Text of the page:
Just Do More Cardio
"Don't bother working out anymore. If you want to lose weight, you just have to do more cardio." Even as I heard those words being said, I could barely believe it. A friend that I've known for years told me, that was the advice of her massage therapist.
My friend continued telling me, "I know you say I have to count calories, but I'm just not willing to do that. I know I can lose the weight doing things my way."
Let me tell you a little about my friend. In the nearly 15 years I've known her, she's put on over 60 pounds of fat. She's tried "her" way of losing weight by going to countless spinning classes, becoming a fixture at Pilates, buying packaged food and even by attempting a juice cleanse.
Through it all, she's continued to gain weight. Now she thinks her occasional strength training workouts should be stopped so she can "just do more cardio." After all, her massage therapist said she had enough muscle.
If you're trying to lose weight, there is only one truly successful long-term path. You've got to deal with three different things: strength, cardio and diet. Cut out or ignore any one of the three and you're setting yourself up for failure. Here's why.
Resistance exercise (also known as weight training) builds muscle. As we get older, the ability to synthesize muscle protein decreases, so it becomes harder and harder for our body to make new muscle tissue. You can still increase the size of the muscles you already have, but new muscle gets increasingly difficult to add.
People who DON'T engage in some kind of resistance program, slowly lose muscle mass. As you lose muscle, your metabolism drops. If you keep eating the same things you always have, the weight will slowly creep up. By lifting weights at least twice a week, you have a better chance of hanging onto that muscle and keeping your metabolism running at a higher rate.
The bad part about resistance training, is that it doesn't burn off as many calories as people like to think. A tough, hour-long workout may only burn 200-300 calories. That's why cardio is also critical.
Cardio exercises burn fat and improve the cardiovascular system. Interval cardio sessions are the most effective and can be done in the shortest period of time. For best results, you should schedule at least two, but preferably three cardio sessions a week.
The more muscle you have, the more effective cardio workouts become. All the muscle continues burning fat, long after the cardio session is over.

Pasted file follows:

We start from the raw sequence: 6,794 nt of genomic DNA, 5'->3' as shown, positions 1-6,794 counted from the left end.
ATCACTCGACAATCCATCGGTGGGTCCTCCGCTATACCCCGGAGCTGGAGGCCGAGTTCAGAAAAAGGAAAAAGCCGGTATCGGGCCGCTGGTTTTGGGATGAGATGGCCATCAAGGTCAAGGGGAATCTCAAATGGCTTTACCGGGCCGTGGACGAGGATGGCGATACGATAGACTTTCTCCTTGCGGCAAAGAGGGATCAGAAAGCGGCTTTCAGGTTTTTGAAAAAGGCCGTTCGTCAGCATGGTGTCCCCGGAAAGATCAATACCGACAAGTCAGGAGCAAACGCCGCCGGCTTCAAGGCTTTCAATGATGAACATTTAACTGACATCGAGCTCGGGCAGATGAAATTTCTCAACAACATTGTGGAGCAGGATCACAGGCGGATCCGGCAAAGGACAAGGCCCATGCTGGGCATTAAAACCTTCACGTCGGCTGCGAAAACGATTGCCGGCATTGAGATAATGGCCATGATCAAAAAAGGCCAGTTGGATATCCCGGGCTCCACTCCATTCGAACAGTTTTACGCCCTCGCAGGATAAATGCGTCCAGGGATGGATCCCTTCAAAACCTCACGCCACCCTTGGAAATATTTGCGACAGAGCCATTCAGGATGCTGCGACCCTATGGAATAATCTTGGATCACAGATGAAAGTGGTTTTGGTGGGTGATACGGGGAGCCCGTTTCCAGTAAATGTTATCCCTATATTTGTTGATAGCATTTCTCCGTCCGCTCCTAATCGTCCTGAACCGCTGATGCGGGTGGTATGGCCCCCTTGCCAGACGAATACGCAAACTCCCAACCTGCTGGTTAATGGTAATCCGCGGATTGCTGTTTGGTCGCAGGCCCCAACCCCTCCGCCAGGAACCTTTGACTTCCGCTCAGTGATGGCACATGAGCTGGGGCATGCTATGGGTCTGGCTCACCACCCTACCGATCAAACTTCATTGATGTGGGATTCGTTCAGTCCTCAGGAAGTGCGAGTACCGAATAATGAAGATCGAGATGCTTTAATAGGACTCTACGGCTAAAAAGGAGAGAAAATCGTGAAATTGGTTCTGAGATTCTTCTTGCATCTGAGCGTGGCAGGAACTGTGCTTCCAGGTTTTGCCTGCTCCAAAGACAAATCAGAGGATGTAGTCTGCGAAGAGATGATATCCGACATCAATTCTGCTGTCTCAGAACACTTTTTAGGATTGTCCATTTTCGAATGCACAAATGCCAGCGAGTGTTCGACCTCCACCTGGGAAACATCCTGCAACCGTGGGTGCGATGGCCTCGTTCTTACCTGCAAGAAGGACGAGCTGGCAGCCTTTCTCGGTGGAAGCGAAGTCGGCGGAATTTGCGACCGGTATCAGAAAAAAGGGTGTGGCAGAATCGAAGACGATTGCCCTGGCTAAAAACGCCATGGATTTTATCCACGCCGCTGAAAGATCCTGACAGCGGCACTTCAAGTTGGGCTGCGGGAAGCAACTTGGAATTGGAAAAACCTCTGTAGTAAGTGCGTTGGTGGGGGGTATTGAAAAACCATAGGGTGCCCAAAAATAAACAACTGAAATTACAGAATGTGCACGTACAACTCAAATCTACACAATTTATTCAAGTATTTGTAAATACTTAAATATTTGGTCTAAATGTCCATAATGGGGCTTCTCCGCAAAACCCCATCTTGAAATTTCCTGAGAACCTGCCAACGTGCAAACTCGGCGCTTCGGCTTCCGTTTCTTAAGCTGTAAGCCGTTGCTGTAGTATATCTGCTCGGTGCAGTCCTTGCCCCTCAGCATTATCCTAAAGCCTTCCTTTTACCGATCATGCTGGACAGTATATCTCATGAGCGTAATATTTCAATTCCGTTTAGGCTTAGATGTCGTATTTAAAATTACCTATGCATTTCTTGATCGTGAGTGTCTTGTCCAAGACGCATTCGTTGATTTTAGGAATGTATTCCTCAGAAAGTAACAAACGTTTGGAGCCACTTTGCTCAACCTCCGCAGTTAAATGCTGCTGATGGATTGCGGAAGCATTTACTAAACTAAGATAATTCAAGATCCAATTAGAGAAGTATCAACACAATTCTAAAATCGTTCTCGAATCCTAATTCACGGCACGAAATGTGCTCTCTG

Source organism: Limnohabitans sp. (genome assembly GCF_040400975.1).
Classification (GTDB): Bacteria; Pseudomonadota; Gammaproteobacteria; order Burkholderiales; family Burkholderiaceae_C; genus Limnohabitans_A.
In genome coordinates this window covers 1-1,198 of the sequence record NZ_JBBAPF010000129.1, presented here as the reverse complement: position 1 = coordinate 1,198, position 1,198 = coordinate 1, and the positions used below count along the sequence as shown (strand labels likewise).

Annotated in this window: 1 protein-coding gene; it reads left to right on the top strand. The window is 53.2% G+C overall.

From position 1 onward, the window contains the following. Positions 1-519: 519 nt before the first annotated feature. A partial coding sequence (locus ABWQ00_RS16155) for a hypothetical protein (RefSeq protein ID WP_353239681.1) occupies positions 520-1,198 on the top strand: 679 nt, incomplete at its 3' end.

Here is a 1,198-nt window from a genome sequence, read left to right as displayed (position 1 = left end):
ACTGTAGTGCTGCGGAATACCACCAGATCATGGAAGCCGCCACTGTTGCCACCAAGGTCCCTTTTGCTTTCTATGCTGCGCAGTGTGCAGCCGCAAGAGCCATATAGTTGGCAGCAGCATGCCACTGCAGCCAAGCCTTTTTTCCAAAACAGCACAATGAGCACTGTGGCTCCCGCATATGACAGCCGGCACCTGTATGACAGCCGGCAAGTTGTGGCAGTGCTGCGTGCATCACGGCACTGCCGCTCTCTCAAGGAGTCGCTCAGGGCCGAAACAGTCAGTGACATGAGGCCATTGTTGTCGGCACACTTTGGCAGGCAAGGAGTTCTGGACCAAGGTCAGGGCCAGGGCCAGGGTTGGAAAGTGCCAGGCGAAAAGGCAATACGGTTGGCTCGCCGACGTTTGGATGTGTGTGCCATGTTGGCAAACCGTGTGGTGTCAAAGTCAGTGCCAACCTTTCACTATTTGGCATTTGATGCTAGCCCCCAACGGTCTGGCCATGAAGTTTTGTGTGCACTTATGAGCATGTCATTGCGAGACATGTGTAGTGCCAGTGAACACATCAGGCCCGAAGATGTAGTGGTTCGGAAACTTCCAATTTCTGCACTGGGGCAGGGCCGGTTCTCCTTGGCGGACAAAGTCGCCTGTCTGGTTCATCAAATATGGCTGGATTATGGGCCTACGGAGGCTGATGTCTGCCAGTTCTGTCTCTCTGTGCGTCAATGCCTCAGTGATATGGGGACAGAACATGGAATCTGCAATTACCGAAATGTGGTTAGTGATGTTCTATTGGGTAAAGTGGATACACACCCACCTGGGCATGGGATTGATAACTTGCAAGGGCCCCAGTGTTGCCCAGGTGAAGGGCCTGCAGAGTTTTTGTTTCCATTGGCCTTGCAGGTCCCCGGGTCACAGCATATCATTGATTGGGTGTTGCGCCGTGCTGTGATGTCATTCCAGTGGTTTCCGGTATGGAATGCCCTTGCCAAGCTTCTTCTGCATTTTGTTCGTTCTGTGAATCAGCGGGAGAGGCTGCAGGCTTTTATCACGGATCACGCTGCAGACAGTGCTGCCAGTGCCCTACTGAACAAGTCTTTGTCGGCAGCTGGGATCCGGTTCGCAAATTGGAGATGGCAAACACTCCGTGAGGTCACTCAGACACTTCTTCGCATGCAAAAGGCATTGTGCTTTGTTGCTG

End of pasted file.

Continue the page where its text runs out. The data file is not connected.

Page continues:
But even a program of cardio and weight training together, may not be enough to get rid of excess fat. If someone only has a couple of extra pounds, they can probably work it off. But if you're carrying 30, 40 or 50 pounds extra, it's difficult to exercise hard enough or long enough to burn it all off.
The final piece is diet. You've got to cut 500 calories a DAY, just to lose a single pound a week. You need to start some form of controlled eating. You can do that by keeping a food journal, counting calories with a smartphone or by ordering prepackaged food from a plan. Whatever method you choose, success only happens if you take in less than you're burning off.
So what happened to my friend? She followed her massage therapists' advice and kicked up her cardio to an hour a day, six days a week. After nearly two months, she put on another three pounds. She can ride a bike for hours without getting winded, but her strength and metabolism are both dropping. Because her eating continues unchanged, the weight gain continues.
Strength training, cardio and counting calories. Only by combining all three will you see consistent, long-term results.
Special Note: Some programs combine both strength training and cardio in a single workout. They go by names like CrossFit and Metabolic Resistance Training. What these programs do is package a cardio program and weight training routine together, to save you time.
The thing you've got to be careful about is how fast you complete the exercises. Most combined strength and cardio programs stress QUANTITY of movement and SPEED rather than QUALITY of movement, making you much more prone to injury. In fact, a recent study in the United Kingdom revealed that three out of four CrossFit participants were injured during training. Always remember, proper form is more important than being fast.
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